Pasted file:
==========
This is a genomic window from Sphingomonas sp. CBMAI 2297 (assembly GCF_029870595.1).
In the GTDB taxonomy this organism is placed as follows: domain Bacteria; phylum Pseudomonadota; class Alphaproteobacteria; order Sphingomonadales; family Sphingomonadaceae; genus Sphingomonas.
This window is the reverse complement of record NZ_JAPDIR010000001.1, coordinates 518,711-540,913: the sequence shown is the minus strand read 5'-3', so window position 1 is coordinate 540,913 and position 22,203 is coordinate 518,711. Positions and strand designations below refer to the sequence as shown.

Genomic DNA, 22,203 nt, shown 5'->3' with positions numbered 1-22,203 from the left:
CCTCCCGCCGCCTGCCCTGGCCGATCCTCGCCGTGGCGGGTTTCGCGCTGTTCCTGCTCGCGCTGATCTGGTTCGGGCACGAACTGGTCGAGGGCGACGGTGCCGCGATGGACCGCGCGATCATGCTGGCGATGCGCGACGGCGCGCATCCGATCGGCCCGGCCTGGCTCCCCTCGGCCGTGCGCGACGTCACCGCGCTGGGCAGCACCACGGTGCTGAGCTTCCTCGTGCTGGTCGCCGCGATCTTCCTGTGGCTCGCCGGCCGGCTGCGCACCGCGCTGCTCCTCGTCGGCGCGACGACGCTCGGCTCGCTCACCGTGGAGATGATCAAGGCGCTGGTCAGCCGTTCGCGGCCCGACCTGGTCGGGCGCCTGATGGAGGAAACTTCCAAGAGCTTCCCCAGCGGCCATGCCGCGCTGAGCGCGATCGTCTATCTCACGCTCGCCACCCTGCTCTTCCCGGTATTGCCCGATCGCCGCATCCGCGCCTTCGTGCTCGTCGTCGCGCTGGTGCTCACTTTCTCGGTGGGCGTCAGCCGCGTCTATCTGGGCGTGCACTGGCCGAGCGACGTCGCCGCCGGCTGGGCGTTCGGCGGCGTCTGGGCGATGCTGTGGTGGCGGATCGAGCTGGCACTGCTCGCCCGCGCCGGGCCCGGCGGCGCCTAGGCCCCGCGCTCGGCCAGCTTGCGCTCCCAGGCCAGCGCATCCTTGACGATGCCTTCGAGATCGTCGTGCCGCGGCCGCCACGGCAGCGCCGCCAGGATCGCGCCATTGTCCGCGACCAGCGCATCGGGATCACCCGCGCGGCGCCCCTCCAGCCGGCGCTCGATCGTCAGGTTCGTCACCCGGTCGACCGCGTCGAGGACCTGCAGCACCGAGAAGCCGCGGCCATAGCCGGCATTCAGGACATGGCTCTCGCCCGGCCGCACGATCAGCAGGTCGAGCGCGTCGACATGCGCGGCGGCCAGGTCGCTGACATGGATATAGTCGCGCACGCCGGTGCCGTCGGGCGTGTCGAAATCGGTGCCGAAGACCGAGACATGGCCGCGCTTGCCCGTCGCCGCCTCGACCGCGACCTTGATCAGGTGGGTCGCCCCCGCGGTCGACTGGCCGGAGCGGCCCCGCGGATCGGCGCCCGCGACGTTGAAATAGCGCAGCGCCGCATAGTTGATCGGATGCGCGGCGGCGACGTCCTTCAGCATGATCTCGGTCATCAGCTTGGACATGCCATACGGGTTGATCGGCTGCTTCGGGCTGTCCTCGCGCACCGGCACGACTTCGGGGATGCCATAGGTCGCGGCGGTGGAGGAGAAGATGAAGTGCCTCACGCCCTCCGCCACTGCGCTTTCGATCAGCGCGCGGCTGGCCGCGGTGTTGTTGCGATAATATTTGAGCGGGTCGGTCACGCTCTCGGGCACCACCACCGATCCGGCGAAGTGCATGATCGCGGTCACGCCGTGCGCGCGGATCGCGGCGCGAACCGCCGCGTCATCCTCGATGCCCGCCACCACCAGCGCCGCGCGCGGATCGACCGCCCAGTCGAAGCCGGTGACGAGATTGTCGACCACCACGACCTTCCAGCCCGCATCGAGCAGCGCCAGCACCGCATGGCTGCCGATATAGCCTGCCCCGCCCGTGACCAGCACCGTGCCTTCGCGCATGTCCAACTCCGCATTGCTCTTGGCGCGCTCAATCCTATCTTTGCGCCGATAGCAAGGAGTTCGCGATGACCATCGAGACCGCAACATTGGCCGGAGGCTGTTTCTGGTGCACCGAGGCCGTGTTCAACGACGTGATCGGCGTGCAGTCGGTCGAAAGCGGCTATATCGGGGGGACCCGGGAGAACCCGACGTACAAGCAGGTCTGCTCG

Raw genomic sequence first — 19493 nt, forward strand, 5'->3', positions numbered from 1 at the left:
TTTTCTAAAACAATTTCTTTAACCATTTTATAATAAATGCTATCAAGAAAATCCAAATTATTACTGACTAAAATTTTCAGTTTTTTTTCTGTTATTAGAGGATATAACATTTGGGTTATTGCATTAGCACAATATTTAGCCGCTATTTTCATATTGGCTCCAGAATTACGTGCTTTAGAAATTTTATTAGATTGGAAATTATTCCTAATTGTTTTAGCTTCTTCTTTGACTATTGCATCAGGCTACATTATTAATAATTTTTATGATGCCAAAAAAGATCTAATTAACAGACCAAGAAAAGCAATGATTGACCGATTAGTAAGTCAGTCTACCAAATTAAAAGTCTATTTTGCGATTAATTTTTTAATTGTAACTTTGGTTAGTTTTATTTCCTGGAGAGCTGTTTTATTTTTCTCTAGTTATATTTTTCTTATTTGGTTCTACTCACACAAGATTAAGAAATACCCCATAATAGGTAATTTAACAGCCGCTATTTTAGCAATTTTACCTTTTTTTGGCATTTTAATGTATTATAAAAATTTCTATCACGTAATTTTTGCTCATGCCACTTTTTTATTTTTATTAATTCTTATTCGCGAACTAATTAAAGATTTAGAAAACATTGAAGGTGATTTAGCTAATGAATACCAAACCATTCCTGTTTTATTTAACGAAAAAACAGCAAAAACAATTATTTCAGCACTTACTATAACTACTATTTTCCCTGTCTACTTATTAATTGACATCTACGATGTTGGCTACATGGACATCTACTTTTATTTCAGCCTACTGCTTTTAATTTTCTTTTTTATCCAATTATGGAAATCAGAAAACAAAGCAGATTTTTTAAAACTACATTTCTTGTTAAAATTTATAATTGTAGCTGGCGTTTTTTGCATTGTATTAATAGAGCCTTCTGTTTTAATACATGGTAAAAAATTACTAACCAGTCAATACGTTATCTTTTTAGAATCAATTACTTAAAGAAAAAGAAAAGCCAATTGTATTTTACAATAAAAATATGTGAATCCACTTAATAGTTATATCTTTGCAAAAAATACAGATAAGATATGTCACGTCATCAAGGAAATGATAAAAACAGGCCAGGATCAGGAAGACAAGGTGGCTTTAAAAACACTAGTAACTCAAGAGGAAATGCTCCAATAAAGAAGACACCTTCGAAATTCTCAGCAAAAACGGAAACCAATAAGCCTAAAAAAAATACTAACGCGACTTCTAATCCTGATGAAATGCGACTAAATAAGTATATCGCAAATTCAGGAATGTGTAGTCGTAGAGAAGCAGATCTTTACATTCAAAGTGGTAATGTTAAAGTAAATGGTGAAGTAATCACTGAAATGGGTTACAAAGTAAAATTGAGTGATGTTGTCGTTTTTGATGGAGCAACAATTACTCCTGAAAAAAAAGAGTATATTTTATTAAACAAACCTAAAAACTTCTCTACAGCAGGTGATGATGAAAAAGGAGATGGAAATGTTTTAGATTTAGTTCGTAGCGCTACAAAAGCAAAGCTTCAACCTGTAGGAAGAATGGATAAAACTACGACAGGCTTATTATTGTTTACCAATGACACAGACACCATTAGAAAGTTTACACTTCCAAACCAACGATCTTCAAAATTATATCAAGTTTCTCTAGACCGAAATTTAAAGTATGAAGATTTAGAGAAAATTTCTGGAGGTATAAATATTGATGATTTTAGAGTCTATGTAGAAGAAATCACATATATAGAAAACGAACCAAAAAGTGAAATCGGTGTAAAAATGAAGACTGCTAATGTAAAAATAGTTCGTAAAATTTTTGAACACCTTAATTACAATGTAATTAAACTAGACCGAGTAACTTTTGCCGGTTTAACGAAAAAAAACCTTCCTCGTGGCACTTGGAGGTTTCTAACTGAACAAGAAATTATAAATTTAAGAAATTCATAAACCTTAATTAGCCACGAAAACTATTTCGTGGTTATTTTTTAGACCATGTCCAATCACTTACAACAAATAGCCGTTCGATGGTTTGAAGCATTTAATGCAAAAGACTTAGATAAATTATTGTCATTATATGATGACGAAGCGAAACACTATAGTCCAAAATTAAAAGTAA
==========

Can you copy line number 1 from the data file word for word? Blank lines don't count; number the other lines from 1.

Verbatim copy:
This is a genomic window from Sphingomonas sp. CBMAI 2297 (assembly GCF_029870595.1).